The News & Record
South Boston News & Record
and Mecklenburg Sun
Home   •   News   •   Sports   •   Classifieds   •   Community   •   Health   •   Entertainment   •   Obituaries   •   Opinions   •   Weather
Advertising | Contact | Register
Advanced Search
News

South Hill veterans benefits office slated to close

Rent cited as site’s downfall

EASY DOES IT

After years of preparation and with help of seven area rescue squads, VCU-CMH completes ‘flawless’ transfer of patients to new facility Saturday

Hospital improves grade on safety evaluation


Sports

Comets focus on Xs and Os


Community


Opinion


A&E

Halifax County Little Theatre to present Four Little Girls:  Birmingham 1963

South Boston News
SoVaNow.com / January 25, 2016
It was an American tragedy: four young girls killed when a bomb was planted in the 16th Street Baptist Church in Birmingham, Alabama, in 1963. The repercussions of that event were far-reaching in the nation’s troubled times regarding Civil Rights. Martin Luther King Jr., who had recently given his ‘I Have a Dream” speech in Washington, gave the eulogy for the four girls at their funeral. John Kennedy himself was assassinated just a few months later, and the perpetrators of the church bombing were not held accountable for many years.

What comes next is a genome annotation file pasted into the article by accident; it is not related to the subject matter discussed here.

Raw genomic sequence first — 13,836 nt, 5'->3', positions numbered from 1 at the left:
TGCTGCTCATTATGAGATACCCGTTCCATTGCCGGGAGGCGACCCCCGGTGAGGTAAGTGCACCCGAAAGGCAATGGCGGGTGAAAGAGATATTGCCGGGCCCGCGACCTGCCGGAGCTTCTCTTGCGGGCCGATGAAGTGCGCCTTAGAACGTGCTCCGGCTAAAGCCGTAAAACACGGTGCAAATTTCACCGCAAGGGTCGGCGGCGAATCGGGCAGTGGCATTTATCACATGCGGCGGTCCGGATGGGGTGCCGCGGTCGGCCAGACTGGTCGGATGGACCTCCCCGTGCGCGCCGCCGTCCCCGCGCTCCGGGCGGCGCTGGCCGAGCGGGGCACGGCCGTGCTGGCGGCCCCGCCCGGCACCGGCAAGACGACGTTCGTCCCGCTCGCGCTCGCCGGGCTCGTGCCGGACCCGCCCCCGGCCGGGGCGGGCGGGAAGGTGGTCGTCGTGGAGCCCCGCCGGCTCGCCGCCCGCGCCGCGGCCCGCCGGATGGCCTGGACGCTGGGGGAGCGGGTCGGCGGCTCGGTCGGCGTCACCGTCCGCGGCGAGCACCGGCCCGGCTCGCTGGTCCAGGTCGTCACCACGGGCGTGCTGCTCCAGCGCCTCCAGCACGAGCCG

Yet throughout the years since the bombing, the four girls killed are frequently merely referred to as just the “four little girls.” Their names have been erased from people’s memories. It is with that thought in mind that the play “Four Little Girls: Birmingham 1963” was written by Christina Ham, who wanted to honor the four girls and bring their names to life, and Halifax County Little Theatre is hoping to honor the movement and the girls by their production of the show, which will run the last two weeks in February.

Director Becky Donner and a cast of 28 are working to recreate the time period and the lives of these girls and others from Birmingham of that year. Musical Director Andre Williamson is teaching the music of the time, both gospel hymns and mainstream church hymns, along with the Negro National Anthem. Both the music and the story are daily history lessons for many of the young cast members, who have never grown up with the strict rules of segregation that Birmingham – or Bombingham, as it was known sarcastically - had back then.

Donner says, “It is a privilege to work with this story that honors the girls: Denise McNair, Cynthia Wesley, Carole Robertson, and Addie Mae Collins. I was the age of the youngest of these girls, 11, when the actual bombing occurred. As a teacher of 11th grade literature for most of my teaching career, I taught some of the stories and poems of the period, which always touched me deeply. When I became aware of this play, I knew it was something that I wanted to bring to our community.”

Donner looked for help from the community to find the right four girls to bring this story to life, and she found them in Tkeira Stokes (Denise McNair), Amaya Mitchell (Cynthia Wesley), Ireanna Sydnor (Carole Robertson), and Kimberly Lipscomb (Addie Mae Collins). Denise McNair was 11 at the time, and the other three girls were fourteen, when they were killed.

There are two other parts to the dramatic version of the story: an adult ensemble that helps tell the story and becomes many different characters of the time, and a children’s ensemble, that portrays both classmates of these girls as well as other white children of the time period.